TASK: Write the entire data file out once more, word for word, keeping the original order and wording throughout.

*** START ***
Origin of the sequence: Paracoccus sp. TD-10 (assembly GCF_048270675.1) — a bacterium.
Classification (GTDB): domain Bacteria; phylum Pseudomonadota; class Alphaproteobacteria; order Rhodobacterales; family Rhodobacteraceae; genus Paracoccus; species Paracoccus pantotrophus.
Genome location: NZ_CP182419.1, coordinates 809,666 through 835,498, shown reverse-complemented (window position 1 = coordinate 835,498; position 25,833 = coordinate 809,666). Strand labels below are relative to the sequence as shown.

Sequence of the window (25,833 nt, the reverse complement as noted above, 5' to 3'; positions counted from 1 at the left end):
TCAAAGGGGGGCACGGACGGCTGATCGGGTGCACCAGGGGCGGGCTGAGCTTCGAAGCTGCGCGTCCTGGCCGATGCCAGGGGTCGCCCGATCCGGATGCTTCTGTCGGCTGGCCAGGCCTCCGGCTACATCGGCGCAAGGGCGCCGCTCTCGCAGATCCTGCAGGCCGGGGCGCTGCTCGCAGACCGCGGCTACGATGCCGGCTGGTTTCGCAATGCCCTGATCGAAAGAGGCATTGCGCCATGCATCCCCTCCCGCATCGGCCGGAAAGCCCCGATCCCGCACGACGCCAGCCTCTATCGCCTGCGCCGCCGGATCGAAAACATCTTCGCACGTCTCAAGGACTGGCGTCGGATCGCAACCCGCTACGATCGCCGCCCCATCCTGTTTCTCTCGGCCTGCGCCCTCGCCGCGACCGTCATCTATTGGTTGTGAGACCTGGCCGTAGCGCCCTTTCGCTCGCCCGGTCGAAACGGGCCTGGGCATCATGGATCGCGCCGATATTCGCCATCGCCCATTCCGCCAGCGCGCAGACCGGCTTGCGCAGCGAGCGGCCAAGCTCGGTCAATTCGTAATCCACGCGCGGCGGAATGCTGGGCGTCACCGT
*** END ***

Origin of the sequence: Paracoccus sp. TD-10 (assembly GCF_048270675.1) — a bacterium.
Classification (GTDB): domain Bacteria; phylum Pseudomonadota; class Alphaproteobacteria; order Rhodobacterales; family Rhodobacteraceae; genus Paracoccus; species Paracoccus pantotrophus.
Genome location: NZ_CP182419.1, coordinates 809,666 through 835,498, shown reverse-complemented (window position 1 = coordinate 835,498; position 25,833 = coordinate 809,666). Strand labels below are relative to the sequence as shown.

Sequence of the window (25,833 nt, the reverse complement as noted above, 5' to 3'; positions counted from 1 at the left end):
TCAAAGGGGGGCACGGACGGCTGATCGGGTGCACCAGGGGCGGGCTGAGCTTCGAAGCTGCGCGTCCTGGCCGATGCCAGGGGTCGCCCGATCCGGATGCTTCTGTCGGCTGGCCAGGCCTCCGGCTACATCGGCGCAAGGGCGCCGCTCTCGCAGATCCTGCAGGCCGGGGCGCTGCTCGCAGACCGCGGCTACGATGCCGGCTGGTTTCGCAATGCCCTGATCGAAAGAGGCATTGCGCCATGCATCCCCTCCCGCATCGGCCGGAAAGCCCCGATCCCGCACGACGCCAGCCTCTATCGCCTGCGCCGCCGGATCGAAAACATCTTCGCACGTCTCAAGGACTGGCGTCGGATCGCAACCCGCTACGATCGCCGCCCCATCCTGTTTCTCTCGGCCTGCGCCCTCGCCGCGACCGTCATCTATTGGTTGTGAGACCTGGCCGTAGCGCCCTTTCGCTCGCCCGGTCGAAACGGGCCTGGGCATCATGGATCGCGCCGATATTCGCCATCGCCCATTCCGCCAGCGCGCAGACCGGCTTGCGCAGCGAGCGGCCAAGCTCGGTCAATTCGTAATCCACGCGCGGCGGAATGCTGGGCGTCACCGT